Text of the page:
In a landmark decision delivered today, 8th April 2021, the Grand Chamber of the European Court of Human Rights (ECHR) has upheld mandatory vaccination as “necessary in a democratic society.”The much anticipated decision in the case of Vavřička and Others v. the Czech Republic concerned the challenge of the Czech Republic’s mandatory vaccine requirement for children as being in breach of the right to a private life. The ECHR held that the programme was not in violation to Article 8 of the European Convention on Human Rights.In the wake of the roll out of massive vaccination campaigns in most countries in the fight against COVID-19, the decision of the EHCR may have a major impact on the vaccination policies of European countries.
In Czech Republic, there is a statutory duty to vaccinate children against certain diseases. In the present case, the Applicants were unable to secure an admission to pre-school for their kids, given that the latter were not vaccinated.Before the Grand Chamber, the Applicants argued that the consequences of their non-compliance with the statutory duty of vaccination is incompatible with their right to respect for their private life.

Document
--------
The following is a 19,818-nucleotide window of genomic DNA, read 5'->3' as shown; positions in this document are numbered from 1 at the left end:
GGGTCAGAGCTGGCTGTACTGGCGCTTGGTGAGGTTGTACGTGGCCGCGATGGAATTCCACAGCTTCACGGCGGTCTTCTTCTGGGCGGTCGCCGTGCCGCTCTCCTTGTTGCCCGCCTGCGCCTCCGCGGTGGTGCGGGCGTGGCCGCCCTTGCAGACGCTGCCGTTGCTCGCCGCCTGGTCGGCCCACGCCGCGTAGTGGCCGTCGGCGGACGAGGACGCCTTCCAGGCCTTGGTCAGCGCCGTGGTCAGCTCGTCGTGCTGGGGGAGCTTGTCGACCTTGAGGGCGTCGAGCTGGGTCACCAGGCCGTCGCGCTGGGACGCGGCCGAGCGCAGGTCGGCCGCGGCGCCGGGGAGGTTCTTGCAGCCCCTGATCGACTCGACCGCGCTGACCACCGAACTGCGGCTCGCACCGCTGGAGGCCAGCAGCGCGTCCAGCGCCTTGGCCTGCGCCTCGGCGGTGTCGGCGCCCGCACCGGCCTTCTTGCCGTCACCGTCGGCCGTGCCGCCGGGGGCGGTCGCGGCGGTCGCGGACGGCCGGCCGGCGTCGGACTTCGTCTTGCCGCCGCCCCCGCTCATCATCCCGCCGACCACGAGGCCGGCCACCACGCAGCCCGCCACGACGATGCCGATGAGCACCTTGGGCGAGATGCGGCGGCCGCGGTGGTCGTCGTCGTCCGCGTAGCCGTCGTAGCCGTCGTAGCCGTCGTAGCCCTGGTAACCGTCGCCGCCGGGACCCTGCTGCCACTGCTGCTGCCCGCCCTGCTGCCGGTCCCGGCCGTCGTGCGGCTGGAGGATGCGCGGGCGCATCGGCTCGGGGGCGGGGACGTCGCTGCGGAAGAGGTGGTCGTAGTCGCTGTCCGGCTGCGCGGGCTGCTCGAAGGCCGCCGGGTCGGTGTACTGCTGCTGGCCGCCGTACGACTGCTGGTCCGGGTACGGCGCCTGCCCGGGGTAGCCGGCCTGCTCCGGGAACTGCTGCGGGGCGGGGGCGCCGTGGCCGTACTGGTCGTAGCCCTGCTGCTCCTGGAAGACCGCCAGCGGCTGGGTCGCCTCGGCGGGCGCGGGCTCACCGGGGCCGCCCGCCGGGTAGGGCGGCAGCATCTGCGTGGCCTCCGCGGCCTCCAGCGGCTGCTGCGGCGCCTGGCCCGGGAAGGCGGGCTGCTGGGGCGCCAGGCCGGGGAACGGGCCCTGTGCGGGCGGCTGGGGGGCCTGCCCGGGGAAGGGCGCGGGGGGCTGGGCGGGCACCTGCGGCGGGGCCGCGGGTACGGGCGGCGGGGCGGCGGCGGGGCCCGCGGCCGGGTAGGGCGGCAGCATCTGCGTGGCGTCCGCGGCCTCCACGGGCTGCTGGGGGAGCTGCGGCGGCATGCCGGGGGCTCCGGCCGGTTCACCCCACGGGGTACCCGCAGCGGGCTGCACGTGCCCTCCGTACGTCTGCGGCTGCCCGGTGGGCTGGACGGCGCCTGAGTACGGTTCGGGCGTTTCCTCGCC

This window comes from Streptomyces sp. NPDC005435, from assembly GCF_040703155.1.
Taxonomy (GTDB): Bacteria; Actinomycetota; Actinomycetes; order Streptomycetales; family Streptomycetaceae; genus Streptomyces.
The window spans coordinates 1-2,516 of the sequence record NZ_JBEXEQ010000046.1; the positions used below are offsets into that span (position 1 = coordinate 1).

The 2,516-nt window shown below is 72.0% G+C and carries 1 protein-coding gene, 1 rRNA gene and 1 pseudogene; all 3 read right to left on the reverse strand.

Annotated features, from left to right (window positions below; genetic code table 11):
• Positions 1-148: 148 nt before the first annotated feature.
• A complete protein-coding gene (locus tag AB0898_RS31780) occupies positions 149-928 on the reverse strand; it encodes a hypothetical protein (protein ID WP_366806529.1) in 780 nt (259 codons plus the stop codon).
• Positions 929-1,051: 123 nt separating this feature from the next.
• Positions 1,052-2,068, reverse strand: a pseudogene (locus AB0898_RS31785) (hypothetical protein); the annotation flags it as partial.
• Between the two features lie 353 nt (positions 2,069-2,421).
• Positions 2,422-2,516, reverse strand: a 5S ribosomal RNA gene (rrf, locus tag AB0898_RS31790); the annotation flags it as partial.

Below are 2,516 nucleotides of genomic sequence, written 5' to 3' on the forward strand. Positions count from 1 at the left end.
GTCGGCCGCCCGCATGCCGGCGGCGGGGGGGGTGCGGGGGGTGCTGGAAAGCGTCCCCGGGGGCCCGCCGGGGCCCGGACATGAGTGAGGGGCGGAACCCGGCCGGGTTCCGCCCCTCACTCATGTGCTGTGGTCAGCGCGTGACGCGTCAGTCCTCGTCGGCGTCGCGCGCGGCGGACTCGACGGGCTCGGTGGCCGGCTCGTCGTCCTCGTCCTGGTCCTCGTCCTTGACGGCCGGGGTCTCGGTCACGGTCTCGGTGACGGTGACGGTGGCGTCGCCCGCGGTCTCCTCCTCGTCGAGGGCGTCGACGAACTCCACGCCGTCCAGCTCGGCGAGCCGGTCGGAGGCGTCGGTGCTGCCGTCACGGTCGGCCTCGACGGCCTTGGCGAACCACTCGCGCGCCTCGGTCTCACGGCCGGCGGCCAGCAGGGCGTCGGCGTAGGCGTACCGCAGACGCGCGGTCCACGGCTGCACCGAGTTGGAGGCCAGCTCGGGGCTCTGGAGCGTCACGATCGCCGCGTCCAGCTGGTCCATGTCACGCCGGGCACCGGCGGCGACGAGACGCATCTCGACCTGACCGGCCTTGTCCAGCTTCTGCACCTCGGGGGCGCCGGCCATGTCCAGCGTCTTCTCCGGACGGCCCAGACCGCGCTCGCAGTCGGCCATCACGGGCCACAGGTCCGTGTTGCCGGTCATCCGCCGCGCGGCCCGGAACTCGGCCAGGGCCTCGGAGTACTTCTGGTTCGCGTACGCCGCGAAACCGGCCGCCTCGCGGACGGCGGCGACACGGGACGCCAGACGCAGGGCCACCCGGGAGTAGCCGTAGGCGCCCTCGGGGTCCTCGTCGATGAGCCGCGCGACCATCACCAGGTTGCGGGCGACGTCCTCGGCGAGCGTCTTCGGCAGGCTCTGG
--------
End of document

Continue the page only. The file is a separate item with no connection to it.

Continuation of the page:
Decisions of the Court
The Court agreed that compulsory vaccination, as an involuntary medical intervention, represented an interference with the right to respect for private life. However, it also noted that there was a legitimate aim of the interference in that the objective of the legislation was to protect against diseases which could pose a serious risk to health.More importantly, it went on to consider whether such an interference was necessary in a democratic society-